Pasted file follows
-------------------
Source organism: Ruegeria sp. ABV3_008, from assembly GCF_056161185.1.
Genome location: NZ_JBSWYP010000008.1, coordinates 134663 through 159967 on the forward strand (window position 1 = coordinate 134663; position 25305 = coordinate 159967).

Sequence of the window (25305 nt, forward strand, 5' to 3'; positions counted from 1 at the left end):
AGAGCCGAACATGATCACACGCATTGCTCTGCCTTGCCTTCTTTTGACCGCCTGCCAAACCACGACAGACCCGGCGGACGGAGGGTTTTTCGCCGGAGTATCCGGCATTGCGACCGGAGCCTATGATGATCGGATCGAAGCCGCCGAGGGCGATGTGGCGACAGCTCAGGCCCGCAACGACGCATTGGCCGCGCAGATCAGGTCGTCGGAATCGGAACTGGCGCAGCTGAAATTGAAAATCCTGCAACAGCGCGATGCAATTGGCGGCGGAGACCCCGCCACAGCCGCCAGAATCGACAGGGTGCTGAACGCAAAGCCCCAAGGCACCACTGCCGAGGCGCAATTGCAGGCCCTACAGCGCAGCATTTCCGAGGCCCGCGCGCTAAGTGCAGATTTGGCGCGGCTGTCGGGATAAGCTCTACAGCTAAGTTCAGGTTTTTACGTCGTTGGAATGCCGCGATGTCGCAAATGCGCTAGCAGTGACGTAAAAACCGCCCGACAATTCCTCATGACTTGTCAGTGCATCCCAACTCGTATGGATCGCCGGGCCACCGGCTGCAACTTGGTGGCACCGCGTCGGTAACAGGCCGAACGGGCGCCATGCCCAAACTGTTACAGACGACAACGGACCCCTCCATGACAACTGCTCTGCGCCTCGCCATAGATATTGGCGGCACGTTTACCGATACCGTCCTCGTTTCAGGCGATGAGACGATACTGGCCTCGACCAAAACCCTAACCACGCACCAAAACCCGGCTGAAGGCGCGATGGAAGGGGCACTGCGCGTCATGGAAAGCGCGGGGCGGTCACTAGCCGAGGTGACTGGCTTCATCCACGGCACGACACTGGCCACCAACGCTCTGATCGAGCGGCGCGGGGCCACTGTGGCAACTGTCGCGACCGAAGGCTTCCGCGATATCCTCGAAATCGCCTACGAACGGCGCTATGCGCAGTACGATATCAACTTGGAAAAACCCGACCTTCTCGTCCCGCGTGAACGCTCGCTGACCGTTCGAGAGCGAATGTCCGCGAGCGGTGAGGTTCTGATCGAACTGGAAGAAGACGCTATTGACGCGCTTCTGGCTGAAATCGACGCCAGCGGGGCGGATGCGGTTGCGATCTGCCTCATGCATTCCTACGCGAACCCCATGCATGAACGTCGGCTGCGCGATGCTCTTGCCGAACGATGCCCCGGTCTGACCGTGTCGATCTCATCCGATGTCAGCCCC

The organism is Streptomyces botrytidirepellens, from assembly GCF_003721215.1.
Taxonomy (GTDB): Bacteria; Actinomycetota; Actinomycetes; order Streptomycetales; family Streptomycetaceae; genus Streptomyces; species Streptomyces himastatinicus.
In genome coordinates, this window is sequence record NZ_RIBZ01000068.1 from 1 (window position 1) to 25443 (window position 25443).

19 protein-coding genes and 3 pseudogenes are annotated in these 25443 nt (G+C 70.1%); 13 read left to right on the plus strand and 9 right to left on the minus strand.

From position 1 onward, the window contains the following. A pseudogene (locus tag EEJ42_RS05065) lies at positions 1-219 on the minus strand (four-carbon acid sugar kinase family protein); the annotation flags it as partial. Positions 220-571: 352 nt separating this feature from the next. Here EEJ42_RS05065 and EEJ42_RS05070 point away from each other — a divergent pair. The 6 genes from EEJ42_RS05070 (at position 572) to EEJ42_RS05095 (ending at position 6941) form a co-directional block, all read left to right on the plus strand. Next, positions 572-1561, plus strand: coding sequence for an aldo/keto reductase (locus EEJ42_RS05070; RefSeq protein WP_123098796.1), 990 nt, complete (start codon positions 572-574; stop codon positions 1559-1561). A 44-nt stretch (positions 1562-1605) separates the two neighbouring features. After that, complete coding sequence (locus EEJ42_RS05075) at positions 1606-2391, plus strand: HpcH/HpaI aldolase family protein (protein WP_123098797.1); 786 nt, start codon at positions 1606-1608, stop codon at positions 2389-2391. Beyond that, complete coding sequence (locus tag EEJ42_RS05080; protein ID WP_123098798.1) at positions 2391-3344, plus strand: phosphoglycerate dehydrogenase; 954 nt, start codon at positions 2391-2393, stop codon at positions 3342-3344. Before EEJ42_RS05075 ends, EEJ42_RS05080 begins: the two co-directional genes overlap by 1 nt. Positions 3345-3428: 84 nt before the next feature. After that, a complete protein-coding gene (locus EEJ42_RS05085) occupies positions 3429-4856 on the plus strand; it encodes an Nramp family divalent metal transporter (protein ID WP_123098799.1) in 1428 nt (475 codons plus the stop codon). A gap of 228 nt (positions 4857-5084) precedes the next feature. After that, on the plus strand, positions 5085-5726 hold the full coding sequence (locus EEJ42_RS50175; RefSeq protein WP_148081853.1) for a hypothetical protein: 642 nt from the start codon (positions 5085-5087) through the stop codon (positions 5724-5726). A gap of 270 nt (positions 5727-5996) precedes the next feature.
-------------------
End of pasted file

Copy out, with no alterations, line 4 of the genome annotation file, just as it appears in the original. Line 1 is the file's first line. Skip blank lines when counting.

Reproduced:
AGAGCCGAACATGATCACACGCATTGCTCTGCCTTGCCTTCTTTTGACCGCCTGCCAAACCACGACAGACCCGGCGGACGGAGGGTTTTTCGCCGGAGTATCCGGCATTGCGACCGGAGCCTATGATGATCGGATCGAAGCCGCCGAGGGCGATGTGGCGACAGCTCAGGCCCGCAACGACGCATTGGCCGCGCAGATCAGGTCGTCGGAATCGGAACTGGCGCAGCTGAAATTGAAAATCCTGCAACAGCGCGATGCAATTGGCGGCGGAGACCCCGCCACAGCCGCCAGAATCGACAGGGTGCTGAACGCAAAGCCCCAAGGCACCACTGCCGAGGCGCAATTGCAGGCCCTACAGCGCAGCATTTCCGAGGCCCGCGCGCTAAGTGCAGATTTGGCGCGGCTGTCGGGATAAGCTCTACAGCTAAGTTCAGGTTTTTACGTCGTTGGAATGCCGCGATGTCGCAAATGCGCTAGCAGTGACGTAAAAACCGCCCGACAATTCCTCATGACTTGTCAGTGCATCCCAACTCGTATGGATCGCCGGGCCACCGGCTGCAACTTGGTGGCACCGCGTCGGTAACAGGCCGAACGGGCGCCATGCCCAAACTGTTACAGACGACAACGGACCCCTCCATGACAACTGCTCTGCGCCTCGCCATAGATATTGGCGGCACGTTTACCGATACCGTCCTCGTTTCAGGCGATGAGACGATACTGGCCTCGACCAAAACCCTAACCACGCACCAAAACCCGGCTGAAGGCGCGATGGAAGGGGCACTGCGCGTCATGGAAAGCGCGGGGCGGTCACTAGCCGAGGTGACTGGCTTCATCCACGGCACGACACTGGCCACCAACGCTCTGATCGAGCGGCGCGGGGCCACTGTGGCAACTGTCGCGACCGAAGGCTTCCGCGATATCCTCGAAATCGCCTACGAACGGCGCTATGCGCAGTACGATATCAACTTGGAAAAACCCGACCTTCTCGTCCCGCGTGAACGCTCGCTGACCGTTCGAGAGCGAATGTCCGCGAGCGGTGAGGTTCTGATCGAACTGGAAGAAGACGCTATTGACGCGCTTCTGGCTGAAATCGACGCCAGCGGGGCGGATGCGGTTGCGATCTGCCTCATGCATTCCTACGCGAACCCCATGCATGAACGTCGGCTGCGCGATGCTCTTGCCGAACGATGCCCCGGTCTGACCGTGTCGATCTCATCCGATGTCAGCCCC